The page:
I already act like an 8 year old half the time
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Old 01-02-2011, 09:56 PM   #24
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Good video! Love it when you flipped off the old tire. That rim must have been hot or, you were just mad at the flat. Either way I was LMAO. Again, Great Vid!
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Old 03-31-2011, 08:23 AM   #25
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Great info. Probably one of those things we take for granted until it happens to us!
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Old 07-20-2011, 07:53 PM   #26
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Thank You, Good Video.
The "Dry Run" is an excellent point.
A 35° rainy night on a narrow winding road in the middle of nowhere...
is NOT the place for your "1st Time"


Quote:
Originally Posted by BakoTruck View Post
X2!
Also might be a good idea to double check them with a torque wrench.
And check the torque again after 50-100 miles


CC
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Old 10-12-2011, 05:33 PM   #27
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Great video,, and you changed it with Flip Flops on. nice!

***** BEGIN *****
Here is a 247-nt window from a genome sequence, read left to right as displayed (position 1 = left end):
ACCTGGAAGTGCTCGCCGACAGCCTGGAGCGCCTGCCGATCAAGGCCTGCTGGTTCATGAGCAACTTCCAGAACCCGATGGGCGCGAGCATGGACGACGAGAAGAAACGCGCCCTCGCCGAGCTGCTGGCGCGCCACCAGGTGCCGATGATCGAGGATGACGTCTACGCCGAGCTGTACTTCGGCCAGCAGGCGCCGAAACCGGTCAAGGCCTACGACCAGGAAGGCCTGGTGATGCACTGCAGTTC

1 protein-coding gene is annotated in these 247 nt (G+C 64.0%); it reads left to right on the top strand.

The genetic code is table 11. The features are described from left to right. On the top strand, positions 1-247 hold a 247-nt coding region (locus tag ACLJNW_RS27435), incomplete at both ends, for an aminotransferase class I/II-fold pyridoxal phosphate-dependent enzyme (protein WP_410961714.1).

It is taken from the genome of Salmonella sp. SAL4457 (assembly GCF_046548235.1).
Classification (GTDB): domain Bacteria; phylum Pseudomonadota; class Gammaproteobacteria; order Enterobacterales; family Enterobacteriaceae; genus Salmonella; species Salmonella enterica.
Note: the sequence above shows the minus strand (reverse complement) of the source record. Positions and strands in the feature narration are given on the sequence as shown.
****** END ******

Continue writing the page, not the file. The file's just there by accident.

Quote:
Originally Posted by acozzens View Post
I recently got a flat tire, but I also enjoy making videos and how-to's on occasion. My last one was the Pac Swi-Jack in Audio / Video section.

So, I made a high def tire change video( 7 min ). Since I recorded the process when I was replacing it I put threw some time in to edit it.

I didn't find much good info on the Taco Flat, so I made my own vid.
Might be sticky-able, but don't know how often someone would really need to watch it. I'm more computer savvy than mechanical so it took me a little while to swap out the tire, but now I get it..

2 tricky parts were : 1 releasing spare, and knowing exactly where to jack. these are covered in the video.

Anyways, I hope someone finds it helpful, I was trying to make a sticky-ready one stop how to change a flat tire video for the forum.
( let me know if this is not the best spot for this post )

http://www.youtube.com/watch?v=PwdCYqPvjlQ
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Old 10-15-2011, 08:37 AM   #28